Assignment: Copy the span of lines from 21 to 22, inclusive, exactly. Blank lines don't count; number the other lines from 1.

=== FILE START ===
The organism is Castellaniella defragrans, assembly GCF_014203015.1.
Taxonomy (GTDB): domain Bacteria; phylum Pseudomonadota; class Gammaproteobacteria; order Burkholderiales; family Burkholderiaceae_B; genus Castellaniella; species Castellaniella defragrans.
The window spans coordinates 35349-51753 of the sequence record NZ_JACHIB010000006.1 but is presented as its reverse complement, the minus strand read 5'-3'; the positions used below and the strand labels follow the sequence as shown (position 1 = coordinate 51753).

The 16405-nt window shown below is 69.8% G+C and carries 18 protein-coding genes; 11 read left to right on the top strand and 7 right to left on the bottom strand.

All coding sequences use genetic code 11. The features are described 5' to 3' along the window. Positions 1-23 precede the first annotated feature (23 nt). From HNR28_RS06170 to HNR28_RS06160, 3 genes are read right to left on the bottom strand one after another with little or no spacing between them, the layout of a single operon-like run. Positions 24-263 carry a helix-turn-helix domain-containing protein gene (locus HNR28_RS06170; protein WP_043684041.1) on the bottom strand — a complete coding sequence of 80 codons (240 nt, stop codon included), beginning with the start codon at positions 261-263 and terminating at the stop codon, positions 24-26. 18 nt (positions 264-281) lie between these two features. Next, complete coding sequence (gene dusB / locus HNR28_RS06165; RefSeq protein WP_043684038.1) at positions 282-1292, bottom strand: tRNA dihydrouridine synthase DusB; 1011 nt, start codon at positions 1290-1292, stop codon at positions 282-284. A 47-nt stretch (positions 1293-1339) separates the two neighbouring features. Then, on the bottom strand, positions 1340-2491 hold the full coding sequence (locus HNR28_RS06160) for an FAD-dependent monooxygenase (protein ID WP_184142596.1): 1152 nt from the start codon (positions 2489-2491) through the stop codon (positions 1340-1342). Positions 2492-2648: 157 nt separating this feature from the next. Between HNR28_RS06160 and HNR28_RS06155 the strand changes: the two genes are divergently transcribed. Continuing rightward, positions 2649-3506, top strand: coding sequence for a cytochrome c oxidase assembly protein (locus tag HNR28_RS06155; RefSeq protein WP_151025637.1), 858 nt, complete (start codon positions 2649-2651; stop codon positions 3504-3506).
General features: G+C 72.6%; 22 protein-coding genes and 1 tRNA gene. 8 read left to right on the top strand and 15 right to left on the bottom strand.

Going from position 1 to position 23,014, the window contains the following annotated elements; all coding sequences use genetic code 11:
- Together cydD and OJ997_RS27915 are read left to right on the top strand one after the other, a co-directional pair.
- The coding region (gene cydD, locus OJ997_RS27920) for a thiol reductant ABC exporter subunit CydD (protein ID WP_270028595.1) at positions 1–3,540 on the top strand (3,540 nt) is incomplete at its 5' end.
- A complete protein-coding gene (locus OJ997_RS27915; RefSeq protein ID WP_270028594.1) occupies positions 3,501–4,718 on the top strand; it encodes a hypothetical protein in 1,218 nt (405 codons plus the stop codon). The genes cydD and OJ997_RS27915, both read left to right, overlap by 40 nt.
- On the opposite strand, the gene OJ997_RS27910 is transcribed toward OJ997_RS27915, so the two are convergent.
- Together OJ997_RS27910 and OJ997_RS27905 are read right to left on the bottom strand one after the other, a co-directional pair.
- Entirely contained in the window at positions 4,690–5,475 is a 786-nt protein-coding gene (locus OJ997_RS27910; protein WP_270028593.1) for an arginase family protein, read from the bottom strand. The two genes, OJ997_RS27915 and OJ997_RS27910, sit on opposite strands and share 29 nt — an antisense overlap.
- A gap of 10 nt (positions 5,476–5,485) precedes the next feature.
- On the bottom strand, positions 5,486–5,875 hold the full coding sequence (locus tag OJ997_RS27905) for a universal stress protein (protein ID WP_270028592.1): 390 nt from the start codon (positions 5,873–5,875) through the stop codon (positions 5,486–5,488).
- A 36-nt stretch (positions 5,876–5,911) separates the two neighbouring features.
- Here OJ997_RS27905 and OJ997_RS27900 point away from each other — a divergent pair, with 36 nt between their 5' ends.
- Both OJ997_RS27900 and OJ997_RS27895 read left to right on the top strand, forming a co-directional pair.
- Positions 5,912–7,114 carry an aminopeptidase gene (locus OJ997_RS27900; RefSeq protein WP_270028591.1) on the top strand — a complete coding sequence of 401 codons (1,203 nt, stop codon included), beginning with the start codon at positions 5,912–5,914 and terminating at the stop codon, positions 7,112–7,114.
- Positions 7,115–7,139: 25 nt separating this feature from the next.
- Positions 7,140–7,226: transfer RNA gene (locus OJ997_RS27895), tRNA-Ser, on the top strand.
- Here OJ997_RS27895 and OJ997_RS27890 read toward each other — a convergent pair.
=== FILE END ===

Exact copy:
- Positions 7,140–7,226: transfer RNA gene (locus OJ997_RS27895), tRNA-Ser, on the top strand.
- Here OJ997_RS27895 and OJ997_RS27890 read toward each other — a convergent pair.